By Jeff White (email@example.com)
CHARLOTTESVILLE –– When Jordan Allen left the University of Virginia after the 2013 season and signed with Real Salt Lake of Major League Soccer, his future in the sport could not have looked much brighter.
Then injuries intervened. A series of knee operations derailed Allen’s professional career, after which he opted not to delay the inevitable. A 5-11 midfielder, he retired after six seasons with Real Salt Lake and decided to return to Charlottesville to finish work on his bachelor’s degree.
Allen, who had earned 15 credits as a UVA freshman in the fall of 2013, said he could have tried “to push through a couple more years of pain and then come back [to school], but it seemed like a good point in life to make that decision.”
And so he’s once again a UVA student and once again part of head coach George Gelnovatch’s program, this time as an undergraduate assistant.
“George welcomed me back with open arms,” said Allen, who’s from Rochester, New York.
In 2013, his only college season, Allen helped the Cavaliers reach the College Cup, where they lost 2-1 to Maryland in the semifinals. A year later, UVA won the program’s seventh NCAA title.
“It was bittersweet, because I was so happy for the guys,” Allen recalled, “but also just like, ‘Man, we were so close when I was there. It would have been great to be able to share in that success.’ But it was great. I remember watching it with my mom in the living room, putting it on the TV, and it was cool just to see the guys get to experience that. I knew that they deserved it.”
Jordan Allen (7) with Real Salt Lake
Allen could have signed with Real Salt Lake out of high school, but he chose to honor the commitment he’d made to UVA in October 2011.
At the time, the University had a degree-completion program to which student-athletes who left school early could apply for funding. Alecko Eskandarian, who starred in Gelnovatch’s program in the early 2000s, had returned to UVA and finished work on his bachelor’s degree in 2011, and Allen found the prospect of following a similar path appealing.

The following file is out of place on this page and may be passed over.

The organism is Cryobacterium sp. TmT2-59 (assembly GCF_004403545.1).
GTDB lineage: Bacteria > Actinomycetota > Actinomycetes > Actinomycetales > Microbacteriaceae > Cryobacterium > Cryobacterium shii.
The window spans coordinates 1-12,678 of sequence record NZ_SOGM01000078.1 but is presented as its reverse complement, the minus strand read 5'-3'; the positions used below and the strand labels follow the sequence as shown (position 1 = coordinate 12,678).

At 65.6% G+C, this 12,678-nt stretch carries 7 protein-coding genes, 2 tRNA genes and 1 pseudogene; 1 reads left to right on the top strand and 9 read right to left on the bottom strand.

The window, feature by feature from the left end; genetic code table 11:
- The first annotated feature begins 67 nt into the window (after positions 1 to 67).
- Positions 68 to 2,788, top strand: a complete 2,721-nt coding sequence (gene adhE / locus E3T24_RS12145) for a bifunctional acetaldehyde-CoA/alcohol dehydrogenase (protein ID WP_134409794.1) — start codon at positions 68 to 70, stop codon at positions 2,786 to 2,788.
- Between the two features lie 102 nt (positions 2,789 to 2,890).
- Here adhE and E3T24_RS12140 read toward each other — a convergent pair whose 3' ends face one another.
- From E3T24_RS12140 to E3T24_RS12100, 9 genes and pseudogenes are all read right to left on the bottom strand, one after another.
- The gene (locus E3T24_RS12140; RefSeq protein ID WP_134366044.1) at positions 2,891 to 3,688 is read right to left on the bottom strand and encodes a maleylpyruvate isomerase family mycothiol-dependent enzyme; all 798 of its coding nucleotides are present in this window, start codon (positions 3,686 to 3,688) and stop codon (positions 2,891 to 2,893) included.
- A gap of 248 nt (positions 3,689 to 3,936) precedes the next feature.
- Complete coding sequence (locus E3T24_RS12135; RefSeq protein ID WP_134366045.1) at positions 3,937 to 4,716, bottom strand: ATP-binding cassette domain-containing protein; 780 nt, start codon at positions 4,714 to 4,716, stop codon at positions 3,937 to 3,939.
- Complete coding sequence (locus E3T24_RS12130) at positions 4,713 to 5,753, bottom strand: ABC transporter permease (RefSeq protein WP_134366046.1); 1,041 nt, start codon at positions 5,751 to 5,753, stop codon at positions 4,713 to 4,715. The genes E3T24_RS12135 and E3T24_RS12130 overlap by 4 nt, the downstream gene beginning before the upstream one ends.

He didn’t expect to be back in Charlottesville so soon, but his career arc provides valuable lessons for the Cavaliers’ current players.
“A lot of our guys aspire to play in the league he’s coming from,” Gelnovatch said. “So it’s good for them to see some reality checks, too. Sometimes your career may not work out.”
The Wahoos’ captains this season include junior midfielder Joe Bell, who in July turned down offers from a professional club in Norway.
“A lot of us, myself included, have the aspirations to step into the pro level,” Bell said, “and having someone that we can talk to and bounce ideas off, that’s already had experience at that level, it’s invaluable.
“Also, there’s the fact that he did very well in the pro league, and then in an unfortunate turn of events, the injuries pushed him out of it. I think that’s also a good lesson just in terms of understanding that things sometimes don’t work out, so getting the degree is also important.”
Allen said: “My [pro] experience was unfortunate, of course, but I think the bigger lesson, the more positive message that I can give the guys, especially guys that want to leave early, is to not leave before you’re ready. Make sure you take all the proper steps.
“There’s guys that have left and then a year or two later they’re not even playing soccer anymore. For me, I made my [MLS] debut the first game of the  season after I left here. I take pride in knowing I made that decision based on my ability at the right time. I didn’t rush it. It’s important that guys understand that leaving early comes with a lot of responsibility, and you want to make sure you’re in a good spot to be able to accept that responsibility. And injuries happen.”
While in Salt Lake, Allen said, he took some online classes and community-college classes “with the thought that if I were to play long-term and finish when I was in my 30s, I wanted to make sure I’d have something.”
Allen knew that UVA would not accept all of those credits, but “for me it was more just continuing to learn,” he said. He returned to the University for summer school this year and plans to major in foreign affairs, with the goal of graduating in 2021.
“Taking classes online was definitely a good thing for me,” Allen said, “just to keep me mentally engaged. So I felt pretty good getting back into [classes at UVA], but the day to day, physically being in the class, is obviously an adjustment. But it’s been good. I almost have a greater appreciation for it now, coming back, than I did when I younger, just because I was so soccer-driven, soccer-focused … It’s just a completely different experience being in a classroom at 24 than it was at 18 for me. I’m enjoying it more, which is good.”